I realize the word “fossilizing” refers to the process of becoming a fossil, but a day of fossil-hunting left us feeling (almost) desiccated and condensed enough to qualify.
We started out at Brahim Tahiri’s fossil museum where we met Abdelali, our guide for the day. “Today, you’re going into the Devonian and Ordovician,” Brahim told us. Zoë and I grinned at each other, enjoying the thought of traveling into geologic time periods. I had hoped for an English-speaking guide who could drill us in the differences between Ordovician and Devonian (for instance), but Abdelali had hardly any English or even much French, and he preferred to speak to James, often not hearing when I tried to ask a question in Darija. So here’s what I’ve dug up since our trip:
The Ordovician period precedes the Devonian. According to this USC website, the Ordovician period lasted from about 510 million years BCE until about 439 million years BCE; it was marked by a huge increase in biological diversity, during a time when all life remained in the oceans. Life flourished and developed in a warm climate, with reefs providing niche conditions favoring diversity. The end of the period is marked by a mass extinction in which over 100 families went extinct, probably due to earth cooling beyond the comfort range of organisms that preferred warmth.
One of the most remarkable things about the Ordovidian period is that North Africa was located over the south pole at this time:
Wacky. Whose idea was that? Points to them for thinking outside the box.
The Devonian was the beginning of the world we know: the first seeds, first land vertebrates, the first time life emerged from the oceans. But there was still a lot of life in the ocean–life that registers now in the fossils remaining in this section of Morocco. Note the mass extinction defining the end of the Devonian, like the mass extinction defining the end of the Ordovician. We’re in the middle of a mass extinction today as well. What new period is coming our way?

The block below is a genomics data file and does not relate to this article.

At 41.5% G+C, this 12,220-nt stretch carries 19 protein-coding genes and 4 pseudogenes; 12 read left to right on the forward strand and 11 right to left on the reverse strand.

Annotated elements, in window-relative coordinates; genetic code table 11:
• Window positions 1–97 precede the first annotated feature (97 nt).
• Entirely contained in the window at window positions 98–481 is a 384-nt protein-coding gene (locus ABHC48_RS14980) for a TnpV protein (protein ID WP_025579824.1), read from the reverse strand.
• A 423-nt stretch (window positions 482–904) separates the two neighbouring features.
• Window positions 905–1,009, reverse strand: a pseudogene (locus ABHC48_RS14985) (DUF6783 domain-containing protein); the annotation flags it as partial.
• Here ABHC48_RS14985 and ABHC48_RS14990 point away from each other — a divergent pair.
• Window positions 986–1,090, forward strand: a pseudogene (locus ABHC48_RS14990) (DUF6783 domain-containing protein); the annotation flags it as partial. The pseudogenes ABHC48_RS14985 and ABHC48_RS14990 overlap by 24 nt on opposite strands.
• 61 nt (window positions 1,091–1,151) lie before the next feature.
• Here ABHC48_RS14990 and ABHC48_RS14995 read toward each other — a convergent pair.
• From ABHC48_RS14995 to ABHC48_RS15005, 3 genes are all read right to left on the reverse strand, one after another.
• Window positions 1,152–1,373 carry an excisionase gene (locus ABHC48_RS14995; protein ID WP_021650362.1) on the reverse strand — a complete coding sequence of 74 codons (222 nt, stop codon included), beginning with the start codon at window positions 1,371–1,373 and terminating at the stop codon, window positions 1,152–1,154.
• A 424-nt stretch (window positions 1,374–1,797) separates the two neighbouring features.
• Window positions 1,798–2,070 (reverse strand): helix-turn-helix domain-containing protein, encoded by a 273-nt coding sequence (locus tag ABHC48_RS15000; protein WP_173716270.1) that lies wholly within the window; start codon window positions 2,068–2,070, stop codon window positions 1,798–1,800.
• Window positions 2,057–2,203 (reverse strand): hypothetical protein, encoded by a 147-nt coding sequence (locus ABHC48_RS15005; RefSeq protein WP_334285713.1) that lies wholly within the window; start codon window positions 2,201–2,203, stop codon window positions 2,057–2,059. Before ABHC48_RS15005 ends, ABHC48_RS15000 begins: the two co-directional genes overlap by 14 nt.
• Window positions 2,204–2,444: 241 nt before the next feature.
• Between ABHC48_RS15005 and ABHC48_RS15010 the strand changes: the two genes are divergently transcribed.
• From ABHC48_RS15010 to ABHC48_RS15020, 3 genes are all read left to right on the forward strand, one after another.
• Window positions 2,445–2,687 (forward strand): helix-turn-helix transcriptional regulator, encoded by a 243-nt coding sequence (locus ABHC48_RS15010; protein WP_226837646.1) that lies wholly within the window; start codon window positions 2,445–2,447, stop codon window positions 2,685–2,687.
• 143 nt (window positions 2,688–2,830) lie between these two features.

After loading up Abdelali’s 4×4 with some water, bread, and oranges, and La vache qui rit (packaged cheese), we drove out into the hammada, also known as the “black desert.” We turned off the road out of Rissani along this long line of peaks, a place where the earth looks like a breaking wave.
Along that piste through the hammada, there are two distinct veins of fossils, running parallel to one another. In the first, fossil miners have dug cave after cave in order to excavate plates of fossils from a layer of sediment some 10-20 feet under the surface.
Once the plates of fossils have been identified and chipped out of the substrate, they are assembled, a little like a jigsaw puzzle, on the surface near the mining pit.
These fossil plates seem to feature crinoids: creatures that in a fossilized state look vaguely like octopi. Or, as Zoë noted, trees.
According to the Bonnachere Natural History Museum,
“The Crinoids’ soft body was protected by several hard plates which formed in a bowl-like shape. From this came tentacle-like arms, which were used to gather food. It was fixed to the sea floor by a long flexible stem consisting of many discs. Once the crinoid died, the discs were scattered over the sea floor.”
There are also lots of little pieces of something that might be cephalopods?
Abdelali kept using darija words that seemed to mean tentacles or branches, and every time I started talking with one of the miners (most of them had some English), Abdelali wanted to hustle us away, probably for monetary reasons…
The work is daunting. In the deeper pits, or those with stronger sides, miners dig ladders into the side of the pit. Elsewhere, they seem to rely on a rope held by a colleague. Notice the miner’s feet and back tucked into the passage on the right. Talk about claustrophobia!
Earth is removed from the pit by means of a pulley system, in some cases run off a solar panel.
Down in the mine: all the comforts of home?